Connecting...

How to answer the 10 most common job interview questions

A job interview is like a first date; you’ve got to work out if you’re a good match. It’s nerve-wracking and a little awkward. You’re trying to act naturally, but you can’t stop obsessing over how to handle all the questions. Before your potential employer decides to woo with perks, you need to show them you’re the right person for the role. When it comes to job interviews, solid preparation means you respond with confidence. 

As both a recruiter and a hiring manager, I’ve been involved in thousands of interviews. Here’s my list of the ten most common job interview questions and some advice on how to tackle them. Use it as a guide to prepare your style of responses.


1. Why do you want to work here?

You googled the company you’re interviewing with, right? This is your chance to talk about all the information you gathered. Mention their competitors. Discuss something that interests you about the company rather than what you think they want to hear. Avoid talking about something obvious, like their new slogan. Perhaps they’re doing something different in the industry that stands out to you? Don’t regurgitate soundbites from their website. Be honest and genuine.


2. What are your strengths?

There is a way to answer this question without sounding arrogant or vain. One tip is to think about your favourite manager. If the job interviewer was to chat with them about you, what would they say is your greatest strength? Answer truthfully and try to make your response relevant to the role. 


3. What are your greatest weaknesses?

No one likes talking about their weaknesses. But, it’s important for potential employers to understand what you can and can’t do. In this question, what you mention as your strength may impact what’s assumed as your weakness. So, if you say ‘attention to detail’ is your strength, the interviewer may think you aren't a big-picture person.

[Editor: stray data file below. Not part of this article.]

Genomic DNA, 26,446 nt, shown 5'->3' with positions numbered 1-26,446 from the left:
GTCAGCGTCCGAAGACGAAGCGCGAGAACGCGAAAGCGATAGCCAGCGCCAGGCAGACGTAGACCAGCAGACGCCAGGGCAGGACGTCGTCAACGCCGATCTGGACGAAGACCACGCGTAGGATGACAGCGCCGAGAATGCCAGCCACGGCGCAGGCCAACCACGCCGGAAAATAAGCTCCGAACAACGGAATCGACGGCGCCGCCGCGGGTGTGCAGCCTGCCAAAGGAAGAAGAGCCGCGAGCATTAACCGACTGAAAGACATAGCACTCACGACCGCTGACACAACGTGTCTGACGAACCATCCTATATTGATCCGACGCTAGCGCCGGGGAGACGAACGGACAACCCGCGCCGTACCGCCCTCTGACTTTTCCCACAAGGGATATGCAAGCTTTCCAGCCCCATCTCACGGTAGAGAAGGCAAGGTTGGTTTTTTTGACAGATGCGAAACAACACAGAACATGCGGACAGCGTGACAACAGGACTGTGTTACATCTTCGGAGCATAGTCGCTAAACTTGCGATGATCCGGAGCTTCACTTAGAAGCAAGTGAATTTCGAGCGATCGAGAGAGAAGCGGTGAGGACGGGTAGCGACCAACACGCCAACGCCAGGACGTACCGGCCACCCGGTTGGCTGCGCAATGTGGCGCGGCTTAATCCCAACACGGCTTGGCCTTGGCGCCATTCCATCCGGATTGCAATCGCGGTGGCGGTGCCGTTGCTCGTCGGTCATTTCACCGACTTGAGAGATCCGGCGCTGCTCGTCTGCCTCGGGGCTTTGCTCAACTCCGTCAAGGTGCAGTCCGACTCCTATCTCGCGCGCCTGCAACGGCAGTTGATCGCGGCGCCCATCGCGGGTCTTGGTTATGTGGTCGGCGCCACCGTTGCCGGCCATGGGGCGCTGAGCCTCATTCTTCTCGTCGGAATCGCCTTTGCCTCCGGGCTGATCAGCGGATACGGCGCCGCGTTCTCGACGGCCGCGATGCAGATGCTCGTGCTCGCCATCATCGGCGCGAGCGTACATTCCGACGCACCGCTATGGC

Consider discussing your biggest development area. Or areas you need the most support. Give an example of how you manage it. Such as, one of my managers would say I have difficulty with xyz, and this is how I manage it. This way, it sounds more authentic. 


4. What are your achievements to date? 

Don’t shy away from answering this one. It’s your chance to sell yourself. Respond to this question with passion and drive. It’s worth spending extra time preparing. Jot down a handful of examples and make the connection to how they relate to the job. When you’re explaining your answer, bring your achievements to life – be excited and don’t be monotone or flat. 


5. Tell me about a time where you x, and how did you x?

The interviewer may ask this question in several different ways. Tell me about a time where you handled a difficult situation, and how did you manage it? Tell me about a time when you were successful in a project, and how did you achieve this? They’re looking for insight into your on-the-job behaviour. Concise storytelling is essential. Try using the STAR Interview Response Technique to keep your response on track. 


6. Have you ever worked with a difficult person?

This is tricky. Interviewers ask this because they want to understand how you react to conflict. They want to hear what steps you took to resolve it. It’s okay to talk about the conflict. Focus more what steps you took to resolve the dispute, rather than the situation. 


7. Why do you want to leave your current employer? 

Regardless of how you feel about your current company, the number one rule here is never to throw them under the bus. Constructive reasons are best such as looking for new challenges, transferring into a different area, wanting to join a more prominent company. Make the reason you're leaving your job about them, not about the company you’re trying to leave. 


8. What are your goals for the future? 

You don’t need psychic abilities to answer this question, just a little ambition with a dash of hope. Interviewers may also frame this question as ‘where do you see yourself in five years?’. They want to know you’ll be happy to stick around in the role for the short to medium term, but they also want to hear that you’re driven. Try to frame your response so that your ultimate role is something they could offer you. If you're aspiring to be a general counsel and the company doesn't have an in-house legal team, that might be tricky. Be considered and realistic. 


9. Do you have any questions for me?

Always, always ask questions! You need to prepare at least three questions to ask the interviewer. It’s okay to bring in a notepad with pre-written questions and thoughts to discuss. This shows initiative and preparedness. Feel free to ask about the culture, team, expectations, direction of the company, career paths etc. Don't ask about salary, bonuses, how long is the lunch break and what time you will get to leave the office. 


10. What do you like to do outside of work?

This is your chance to express yourself and see if you will be a good culture fit for their organisation. Be honest and be yourself. What are you passionate about? Do you volunteer? Are you involved in sports or recreation groups? Whatever you share, steer clear of mentioning your love of all-night raves, or drinking three bottles of wine a night. These activities are likely to frame you as an unreliable candidate.